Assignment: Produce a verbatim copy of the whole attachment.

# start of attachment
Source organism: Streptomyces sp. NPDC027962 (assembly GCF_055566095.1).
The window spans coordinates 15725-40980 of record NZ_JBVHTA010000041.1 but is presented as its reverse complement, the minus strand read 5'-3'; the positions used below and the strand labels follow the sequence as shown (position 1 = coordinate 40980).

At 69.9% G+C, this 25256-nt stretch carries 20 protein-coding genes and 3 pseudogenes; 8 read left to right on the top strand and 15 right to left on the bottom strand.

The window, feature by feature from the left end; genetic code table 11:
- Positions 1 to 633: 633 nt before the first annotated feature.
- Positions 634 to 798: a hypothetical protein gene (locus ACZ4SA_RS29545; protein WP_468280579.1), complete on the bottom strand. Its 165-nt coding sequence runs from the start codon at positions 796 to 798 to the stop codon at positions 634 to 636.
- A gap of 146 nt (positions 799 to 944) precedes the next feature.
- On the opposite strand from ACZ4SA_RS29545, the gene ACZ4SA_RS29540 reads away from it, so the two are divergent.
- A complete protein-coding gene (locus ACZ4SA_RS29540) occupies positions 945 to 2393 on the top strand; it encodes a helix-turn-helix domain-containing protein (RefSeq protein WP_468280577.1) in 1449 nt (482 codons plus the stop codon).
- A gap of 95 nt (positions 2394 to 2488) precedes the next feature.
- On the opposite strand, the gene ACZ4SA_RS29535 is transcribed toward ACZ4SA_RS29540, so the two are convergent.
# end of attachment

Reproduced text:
Source organism: Streptomyces sp. NPDC027962 (assembly GCF_055566095.1).
The window spans coordinates 15725-40980 of record NZ_JBVHTA010000041.1 but is presented as its reverse complement, the minus strand read 5'-3'; the positions used below and the strand labels follow the sequence as shown (position 1 = coordinate 40980).

At 69.9% G+C, this 25256-nt stretch carries 20 protein-coding genes and 3 pseudogenes; 8 read left to right on the top strand and 15 right to left on the bottom strand.

The window, feature by feature from the left end; genetic code table 11:
- Positions 1 to 633: 633 nt before the first annotated feature.
- Positions 634 to 798: a hypothetical protein gene (locus ACZ4SA_RS29545; protein WP_468280579.1), complete on the bottom strand. Its 165-nt coding sequence runs from the start codon at positions 796 to 798 to the stop codon at positions 634 to 636.
- A gap of 146 nt (positions 799 to 944) precedes the next feature.
- On the opposite strand from ACZ4SA_RS29545, the gene ACZ4SA_RS29540 reads away from it, so the two are divergent.
- A complete protein-coding gene (locus ACZ4SA_RS29540) occupies positions 945 to 2393 on the top strand; it encodes a helix-turn-helix domain-containing protein (RefSeq protein WP_468280577.1) in 1449 nt (482 codons plus the stop codon).
- A gap of 95 nt (positions 2394 to 2488) precedes the next feature.
- On the opposite strand, the gene ACZ4SA_RS29535 is transcribed toward ACZ4SA_RS29540, so the two are convergent.